In the traditional sense, intangible property was not considered capable of being lost and found. It would remain this way until conversion came to include intangible things represented in tangible form, such as promissory notes, stock certificates, insurance policies and bank books. This was known as the merger doctrine.14

The truth is that, when the allegation of lost property became a fiction by the extension of the action to cases not originally embraced within it, the courts carried the original characteristics of the action along with it into its new relations, without stopping to inquire whether all of them were still important.15

Intangible Property

Prior to Shmueli v. Corcoran Group, there had never been a New York decision to rule that intangible property could be converted. The Court of Appeals in Sporn v. MCA Records discussed the topic but failed to expressly rule on the subject.16 In that case, Kae Williams, who discovered the rock and roll band "The Silhouettes," arranged for the band to record the song "Get a Job" in late 1957. That year Williams leased Ember Records the rights to "Get a Job," but maintained a reversionary interest in case the company was ever liquidated. When the company was liquidated in 1965, Williams claimed he reacquired all rights associated with "Get a Job." Over his objection, Ember sold the rights to Bell Records which continued to use the song.

Williams had put off suing Bell Records because of the cost associated with litigation, but then assigned his rights to Murray Sporn. In 1976, 11 years after the liquidation of Ember Records, Sporn brought suit. Ultimately the suit was barred by the expiration of the statute of limitations. Also, the rights to the song were deemed tangible because of the physical property of the master recording. Nevertheless, in dicta, the Court of Appeals remarked that an action in conversion would not normally lie when it involves intangible property.17

As society progressed into the digital age, common-law conversion was left behind. Statutes were created in some jurisdictions to protect intellectual property,18 but conversion maintained the traits it had carried since its origin. The tangibility requirement barred recovery for plaintiffs whose electronic files were taken. It would remain this way until the case of Shmueli v. Corcoran Group.19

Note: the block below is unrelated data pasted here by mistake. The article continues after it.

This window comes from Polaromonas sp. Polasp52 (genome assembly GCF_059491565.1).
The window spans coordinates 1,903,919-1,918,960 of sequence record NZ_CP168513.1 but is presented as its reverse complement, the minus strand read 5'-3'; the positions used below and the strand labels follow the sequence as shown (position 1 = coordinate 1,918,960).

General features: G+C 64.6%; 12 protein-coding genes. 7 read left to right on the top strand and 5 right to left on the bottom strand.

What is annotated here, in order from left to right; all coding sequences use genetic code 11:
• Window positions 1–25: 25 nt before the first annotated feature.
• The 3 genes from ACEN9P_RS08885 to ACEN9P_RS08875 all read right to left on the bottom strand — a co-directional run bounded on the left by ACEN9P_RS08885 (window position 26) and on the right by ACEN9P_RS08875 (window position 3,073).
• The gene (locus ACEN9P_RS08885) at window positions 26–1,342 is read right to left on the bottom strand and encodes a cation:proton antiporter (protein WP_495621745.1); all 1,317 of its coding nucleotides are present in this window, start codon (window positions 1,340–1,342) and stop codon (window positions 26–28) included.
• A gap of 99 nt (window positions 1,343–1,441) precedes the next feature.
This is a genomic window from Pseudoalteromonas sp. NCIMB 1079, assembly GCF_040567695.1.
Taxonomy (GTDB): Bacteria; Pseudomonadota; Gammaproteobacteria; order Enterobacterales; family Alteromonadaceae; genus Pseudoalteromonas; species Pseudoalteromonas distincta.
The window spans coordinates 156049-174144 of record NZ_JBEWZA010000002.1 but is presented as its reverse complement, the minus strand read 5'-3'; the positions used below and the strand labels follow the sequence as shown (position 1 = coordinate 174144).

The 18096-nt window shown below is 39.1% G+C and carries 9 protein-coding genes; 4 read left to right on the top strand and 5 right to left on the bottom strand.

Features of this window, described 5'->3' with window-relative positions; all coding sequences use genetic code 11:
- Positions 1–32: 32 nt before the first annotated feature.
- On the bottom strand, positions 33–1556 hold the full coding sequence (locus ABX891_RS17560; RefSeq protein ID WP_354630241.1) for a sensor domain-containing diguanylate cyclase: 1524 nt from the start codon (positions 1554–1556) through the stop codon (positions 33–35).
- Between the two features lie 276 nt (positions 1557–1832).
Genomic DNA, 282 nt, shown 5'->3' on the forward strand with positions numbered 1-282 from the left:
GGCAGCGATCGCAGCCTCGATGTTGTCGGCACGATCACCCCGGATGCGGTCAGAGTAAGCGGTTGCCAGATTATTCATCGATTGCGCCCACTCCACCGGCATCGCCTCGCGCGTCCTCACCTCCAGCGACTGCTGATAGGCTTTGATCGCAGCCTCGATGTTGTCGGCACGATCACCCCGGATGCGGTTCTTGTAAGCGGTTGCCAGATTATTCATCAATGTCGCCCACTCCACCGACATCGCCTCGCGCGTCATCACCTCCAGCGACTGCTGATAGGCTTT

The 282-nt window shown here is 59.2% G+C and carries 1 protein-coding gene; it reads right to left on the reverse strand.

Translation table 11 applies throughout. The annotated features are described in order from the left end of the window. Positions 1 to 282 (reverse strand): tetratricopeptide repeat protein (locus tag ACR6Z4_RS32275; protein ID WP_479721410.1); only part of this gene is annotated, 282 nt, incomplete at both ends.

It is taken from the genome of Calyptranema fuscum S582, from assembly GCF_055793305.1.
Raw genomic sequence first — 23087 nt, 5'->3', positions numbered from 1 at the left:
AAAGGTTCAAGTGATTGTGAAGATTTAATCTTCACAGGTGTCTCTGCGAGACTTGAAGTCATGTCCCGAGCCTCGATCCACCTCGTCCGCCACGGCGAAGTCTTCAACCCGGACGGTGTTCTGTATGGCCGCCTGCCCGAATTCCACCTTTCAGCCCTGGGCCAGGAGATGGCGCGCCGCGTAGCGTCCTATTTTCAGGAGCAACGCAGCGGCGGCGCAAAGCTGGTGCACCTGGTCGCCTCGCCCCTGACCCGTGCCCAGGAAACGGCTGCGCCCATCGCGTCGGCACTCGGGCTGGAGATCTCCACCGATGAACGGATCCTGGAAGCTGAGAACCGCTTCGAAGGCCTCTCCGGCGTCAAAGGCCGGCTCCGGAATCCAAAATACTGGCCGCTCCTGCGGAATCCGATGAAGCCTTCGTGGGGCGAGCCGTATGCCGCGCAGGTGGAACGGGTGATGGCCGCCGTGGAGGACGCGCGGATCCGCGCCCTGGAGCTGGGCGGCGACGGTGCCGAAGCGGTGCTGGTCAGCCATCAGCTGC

Effect of 'Shmueli'

Sarit Shmueli was a real estate broker working at The Corcoran Real Estate Group. Over her five-year tenure at Corcoran, Shmueli maintained computer records of all the real estate deals she had participated in, prior to and independent of her association with Corcoran. When she was fired on March 18, 2002, her computer access codes were taken; she was denied access to all of her computer records, client lists and curriculum vitae. Shmueli sued, inter alia, for the conversion of these computer records.20

Shmueli is significant for being the first New York State court case to allow a cause of action sounding in conversion for the loss of intangible property. While, as the court noted, intangible property could be converted if it were represented in a tangible form, the law had not expanded conversion to cover property without such representation. The court refused to draw the traditional distinction between documents in digital format and those written on paper. The Shmueli court held that conversion applies to an electronic record as much as it applies to a paper record because of the expedience by which the latter can become the former.21 The court's reasoning is prophetic, yet remains the furthest New York has extended conversion to intangible property.